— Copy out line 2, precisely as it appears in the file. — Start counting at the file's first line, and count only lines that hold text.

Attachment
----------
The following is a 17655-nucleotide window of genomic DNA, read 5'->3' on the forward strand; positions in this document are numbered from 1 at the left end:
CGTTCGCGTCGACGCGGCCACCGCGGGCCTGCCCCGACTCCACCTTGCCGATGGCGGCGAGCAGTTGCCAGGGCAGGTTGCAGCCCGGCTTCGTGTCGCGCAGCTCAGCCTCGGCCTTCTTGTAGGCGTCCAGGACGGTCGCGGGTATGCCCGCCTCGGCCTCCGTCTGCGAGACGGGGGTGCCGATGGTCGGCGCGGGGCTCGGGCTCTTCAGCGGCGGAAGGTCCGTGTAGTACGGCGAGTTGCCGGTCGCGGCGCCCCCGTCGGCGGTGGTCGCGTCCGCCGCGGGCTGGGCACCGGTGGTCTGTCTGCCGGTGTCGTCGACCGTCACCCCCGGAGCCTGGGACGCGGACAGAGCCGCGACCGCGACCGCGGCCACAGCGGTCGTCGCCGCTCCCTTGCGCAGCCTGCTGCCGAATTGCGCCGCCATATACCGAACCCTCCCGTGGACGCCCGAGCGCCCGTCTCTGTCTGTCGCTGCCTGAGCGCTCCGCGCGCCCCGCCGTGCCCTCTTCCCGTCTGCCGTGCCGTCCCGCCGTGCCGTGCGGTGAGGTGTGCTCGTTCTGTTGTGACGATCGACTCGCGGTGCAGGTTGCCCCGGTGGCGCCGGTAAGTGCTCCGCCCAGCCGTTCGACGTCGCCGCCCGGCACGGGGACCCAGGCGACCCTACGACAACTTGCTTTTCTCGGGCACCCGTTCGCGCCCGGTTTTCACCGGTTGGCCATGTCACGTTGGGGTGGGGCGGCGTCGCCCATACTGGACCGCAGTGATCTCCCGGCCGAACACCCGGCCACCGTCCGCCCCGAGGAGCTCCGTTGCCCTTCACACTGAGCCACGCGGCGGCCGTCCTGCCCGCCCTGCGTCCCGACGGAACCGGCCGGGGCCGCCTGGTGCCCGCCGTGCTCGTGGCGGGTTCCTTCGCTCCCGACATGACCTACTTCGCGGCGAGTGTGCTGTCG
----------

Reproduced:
CGTTCGCGTCGACGCGGCCACCGCGGGCCTGCCCCGACTCCACCTTGCCGATGGCGGCGAGCAGTTGCCAGGGCAGGTTGCAGCCCGGCTTCGTGTCGCGCAGCTCAGCCTCGGCCTTCTTGTAGGCGTCCAGGACGGTCGCGGGTATGCCCGCCTCGGCCTCCGTCTGCGAGACGGGGGTGCCGATGGTCGGCGCGGGGCTCGGGCTCTTCAGCGGCGGAAGGTCCGTGTAGTACGGCGAGTTGCCGGTCGCGGCGCCCCCGTCGGCGGTGGTCGCGTCCGCCGCGGGCTGGGCACCGGTGGTCTGTCTGCCGGTGTCGTCGACCGTCACCCCCGGAGCCTGGGACGCGGACAGAGCCGCGACCGCGACCGCGGCCACAGCGGTCGTCGCCGCTCCCTTGCGCAGCCTGCTGCCGAATTGCGCCGCCATATACCGAACCCTCCCGTGGACGCCCGAGCGCCCGTCTCTGTCTGTCGCTGCCTGAGCGCTCCGCGCGCCCCGCCGTGCCCTCTTCCCGTCTGCCGTGCCGTCCCGCCGTGCCGTGCGGTGAGGTGTGCTCGTTCTGTTGTGACGATCGACTCGCGGTGCAGGTTGCCCCGGTGGCGCCGGTAAGTGCTCCGCCCAGCCGTTCGACGTCGCCGCCCGGCACGGGGACCCAGGCGACCCTACGACAACTTGCTTTTCTCGGGCACCCGTTCGCGCCCGGTTTTCACCGGTTGGCCATGTCACGTTGGGGTGGGGCGGCGTCGCCCATACTGGACCGCAGTGATCTCCCGGCCGAACACCCGGCCACCGTCCGCCCCGAGGAGCTCCGTTGCCCTTCACACTGAGCCACGCGGCGGCCGTCCTGCCCGCCCTGCGTCCCGACGGAACCGGCCGGGGCCGCCTGGTGCCCGCCGTGCTCGTGGCGGGTTCCTTCGCTCCCGACATGACCTACTTCGCGGCGAGTGTGCTGTCG